On 11 May 1998, Israel officially acknowledged for the first time "that Jonathan Pollard ... was indeed an Israeli agent. According to an official Israeli statement, Pollard was 'an Israeli spy,' who worked for an intelligence agency called the Scientific Liaison Office.... In return for the acknowledgment, Pollard agreed to drop an Israeli Supreme Court petition that Israel feared would force the government to explain its intelligence-gathering procedures."


Counterintelligence News and Developments. "Red Diaper Babies." Dec. 1997. []

"Theresa Marie Squillacote, 39, was a senior staff attorney in the office of the Deputy Undersecretary of Defense for Acquisition Reform until January 1997.... Prior to her Pentagon assignment, Squillacote worked for the House Armed Services Committee....

"Kurt Alan Stand, 42, was a regional representative of the International Union of Food, Agricultural, Hotel, Restaurant, Catering, Tobacco and Allied Workers Association.... He recruited Squillacote about the time he married her in 1980.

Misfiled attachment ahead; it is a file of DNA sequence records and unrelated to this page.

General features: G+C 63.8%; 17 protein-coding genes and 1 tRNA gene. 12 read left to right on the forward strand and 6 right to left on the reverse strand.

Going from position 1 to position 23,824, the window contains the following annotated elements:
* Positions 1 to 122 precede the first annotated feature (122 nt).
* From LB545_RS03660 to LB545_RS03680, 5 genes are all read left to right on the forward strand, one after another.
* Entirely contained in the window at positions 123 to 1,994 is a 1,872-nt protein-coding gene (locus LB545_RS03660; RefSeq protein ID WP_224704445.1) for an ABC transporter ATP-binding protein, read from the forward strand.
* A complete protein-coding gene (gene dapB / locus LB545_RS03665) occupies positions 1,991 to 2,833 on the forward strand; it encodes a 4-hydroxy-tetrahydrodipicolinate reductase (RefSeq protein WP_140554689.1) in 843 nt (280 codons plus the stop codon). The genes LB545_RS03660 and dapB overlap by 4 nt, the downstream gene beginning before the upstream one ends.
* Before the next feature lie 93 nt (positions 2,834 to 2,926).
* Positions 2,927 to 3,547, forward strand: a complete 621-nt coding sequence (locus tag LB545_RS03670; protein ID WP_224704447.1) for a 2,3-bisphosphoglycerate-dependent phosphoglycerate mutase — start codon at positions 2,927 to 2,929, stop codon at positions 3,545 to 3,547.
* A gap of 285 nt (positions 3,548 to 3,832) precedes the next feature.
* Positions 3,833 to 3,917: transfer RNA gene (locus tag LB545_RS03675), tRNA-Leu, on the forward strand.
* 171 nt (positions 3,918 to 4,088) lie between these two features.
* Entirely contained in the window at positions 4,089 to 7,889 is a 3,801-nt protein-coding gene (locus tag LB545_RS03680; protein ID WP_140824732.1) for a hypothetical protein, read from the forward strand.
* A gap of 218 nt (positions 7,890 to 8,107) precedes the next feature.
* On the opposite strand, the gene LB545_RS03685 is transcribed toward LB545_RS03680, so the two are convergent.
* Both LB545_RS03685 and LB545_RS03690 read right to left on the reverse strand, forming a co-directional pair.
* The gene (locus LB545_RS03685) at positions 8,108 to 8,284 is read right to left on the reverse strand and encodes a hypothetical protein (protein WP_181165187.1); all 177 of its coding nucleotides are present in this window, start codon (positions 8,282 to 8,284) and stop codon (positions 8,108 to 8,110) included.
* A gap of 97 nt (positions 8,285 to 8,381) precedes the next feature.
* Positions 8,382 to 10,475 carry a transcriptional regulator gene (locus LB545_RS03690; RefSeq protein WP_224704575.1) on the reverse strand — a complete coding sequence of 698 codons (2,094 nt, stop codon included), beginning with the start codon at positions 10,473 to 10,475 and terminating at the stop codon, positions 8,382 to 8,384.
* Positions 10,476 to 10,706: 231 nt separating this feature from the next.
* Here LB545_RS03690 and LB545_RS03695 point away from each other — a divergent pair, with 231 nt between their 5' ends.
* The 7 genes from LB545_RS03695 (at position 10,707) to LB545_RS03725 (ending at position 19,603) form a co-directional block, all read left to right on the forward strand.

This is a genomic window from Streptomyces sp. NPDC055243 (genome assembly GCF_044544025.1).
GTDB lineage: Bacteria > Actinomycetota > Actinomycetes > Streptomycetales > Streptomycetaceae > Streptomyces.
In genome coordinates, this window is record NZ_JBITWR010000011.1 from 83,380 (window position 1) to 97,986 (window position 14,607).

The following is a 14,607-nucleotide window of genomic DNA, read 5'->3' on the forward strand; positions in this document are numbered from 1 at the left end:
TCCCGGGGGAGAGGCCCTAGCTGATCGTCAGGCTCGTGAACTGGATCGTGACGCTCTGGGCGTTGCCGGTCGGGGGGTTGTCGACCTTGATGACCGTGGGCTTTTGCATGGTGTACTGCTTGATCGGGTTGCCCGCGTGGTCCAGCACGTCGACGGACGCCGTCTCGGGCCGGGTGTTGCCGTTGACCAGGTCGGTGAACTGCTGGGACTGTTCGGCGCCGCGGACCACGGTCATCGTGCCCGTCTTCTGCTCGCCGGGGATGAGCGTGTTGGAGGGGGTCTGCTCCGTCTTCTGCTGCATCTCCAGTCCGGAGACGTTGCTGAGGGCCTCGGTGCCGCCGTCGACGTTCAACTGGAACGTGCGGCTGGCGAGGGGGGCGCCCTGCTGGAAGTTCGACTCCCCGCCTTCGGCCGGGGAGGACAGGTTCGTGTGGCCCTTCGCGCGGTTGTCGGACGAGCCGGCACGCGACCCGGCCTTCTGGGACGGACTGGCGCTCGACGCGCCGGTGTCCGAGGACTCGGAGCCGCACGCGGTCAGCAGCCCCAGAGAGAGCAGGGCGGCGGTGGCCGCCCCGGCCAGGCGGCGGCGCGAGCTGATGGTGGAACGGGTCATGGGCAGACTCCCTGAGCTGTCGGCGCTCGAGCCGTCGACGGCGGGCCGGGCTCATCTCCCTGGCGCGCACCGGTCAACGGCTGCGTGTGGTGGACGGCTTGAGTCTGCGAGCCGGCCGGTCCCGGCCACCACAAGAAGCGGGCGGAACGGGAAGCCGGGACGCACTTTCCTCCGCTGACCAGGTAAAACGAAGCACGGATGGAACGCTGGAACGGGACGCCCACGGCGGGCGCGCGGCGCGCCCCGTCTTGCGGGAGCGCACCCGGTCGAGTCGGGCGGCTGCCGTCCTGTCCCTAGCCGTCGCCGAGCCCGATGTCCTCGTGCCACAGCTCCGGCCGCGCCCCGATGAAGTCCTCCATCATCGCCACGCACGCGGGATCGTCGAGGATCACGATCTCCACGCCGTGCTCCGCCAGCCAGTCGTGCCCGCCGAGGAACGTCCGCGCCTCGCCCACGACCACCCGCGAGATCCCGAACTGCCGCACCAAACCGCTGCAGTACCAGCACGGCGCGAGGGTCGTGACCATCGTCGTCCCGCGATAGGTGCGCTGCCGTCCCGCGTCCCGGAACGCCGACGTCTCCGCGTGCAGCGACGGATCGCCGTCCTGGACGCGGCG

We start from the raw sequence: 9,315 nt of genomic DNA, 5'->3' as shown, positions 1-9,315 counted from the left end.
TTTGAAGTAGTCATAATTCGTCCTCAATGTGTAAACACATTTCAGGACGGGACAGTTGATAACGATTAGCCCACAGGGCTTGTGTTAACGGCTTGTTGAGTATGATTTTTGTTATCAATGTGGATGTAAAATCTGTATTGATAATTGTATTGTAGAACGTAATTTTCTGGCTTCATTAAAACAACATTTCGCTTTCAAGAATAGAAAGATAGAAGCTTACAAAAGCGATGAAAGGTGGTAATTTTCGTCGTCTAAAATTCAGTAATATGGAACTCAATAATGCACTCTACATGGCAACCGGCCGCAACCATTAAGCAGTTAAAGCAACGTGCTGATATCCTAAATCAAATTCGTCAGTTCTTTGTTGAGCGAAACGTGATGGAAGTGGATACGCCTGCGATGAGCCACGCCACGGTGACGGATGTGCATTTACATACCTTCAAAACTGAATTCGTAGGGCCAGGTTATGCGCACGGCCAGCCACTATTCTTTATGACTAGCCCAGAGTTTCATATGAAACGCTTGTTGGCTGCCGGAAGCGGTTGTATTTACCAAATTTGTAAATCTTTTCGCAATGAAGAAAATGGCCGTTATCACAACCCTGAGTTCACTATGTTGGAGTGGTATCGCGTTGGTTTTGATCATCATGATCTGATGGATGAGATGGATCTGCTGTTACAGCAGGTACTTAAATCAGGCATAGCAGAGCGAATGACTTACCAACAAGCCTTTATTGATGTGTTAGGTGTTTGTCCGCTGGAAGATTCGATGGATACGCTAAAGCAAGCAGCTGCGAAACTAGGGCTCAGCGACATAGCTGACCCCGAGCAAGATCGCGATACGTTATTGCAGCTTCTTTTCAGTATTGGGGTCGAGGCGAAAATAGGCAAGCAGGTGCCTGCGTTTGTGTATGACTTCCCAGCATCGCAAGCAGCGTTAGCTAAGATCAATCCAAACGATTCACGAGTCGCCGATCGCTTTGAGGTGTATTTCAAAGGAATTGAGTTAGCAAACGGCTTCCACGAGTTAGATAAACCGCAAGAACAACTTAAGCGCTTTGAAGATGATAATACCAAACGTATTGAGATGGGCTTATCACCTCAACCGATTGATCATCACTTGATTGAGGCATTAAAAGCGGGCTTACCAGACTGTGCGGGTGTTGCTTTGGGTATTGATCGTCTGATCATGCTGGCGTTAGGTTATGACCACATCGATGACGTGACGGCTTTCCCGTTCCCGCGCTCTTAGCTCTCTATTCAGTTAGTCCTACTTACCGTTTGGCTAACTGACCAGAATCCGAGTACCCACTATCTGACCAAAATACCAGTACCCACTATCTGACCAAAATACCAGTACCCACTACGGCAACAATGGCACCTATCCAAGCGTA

"James Michael Clark, 49, a private investigator from Falls Church, Virginia, once worked for a defense contractor at the Rocky Mountain Arsenal in Boulder, Colorado, and had access to classified information on chemical warfare."


Counterintelligence News and Developments. "Red Diaper Babies Sentenced." Mar. 1999. []

This report notes that "[t]he amount of prison time that the judge gave the couple [Theresa Squillacote and Kurt Stand] was the minimum required under federal sentencing guidelines."


Counterintelligence News and Developments. "Russians Off to Prison." Sep. 2000. []

In July 2000, a Russian court found Platon Obukhov, previously a second secretary in the Foreign Ministry's North America Department, guilty of spying for the United Kingdom and sentenced him to 11 years in prison. Also in July 2000, Lt. Col. Sergei Avramenko, previously assigned to a Defense Ministry's scientific research institute, was sentenced to four years hard labor for "photographing top secret documents detailing developments in Russian military aircraft electronics."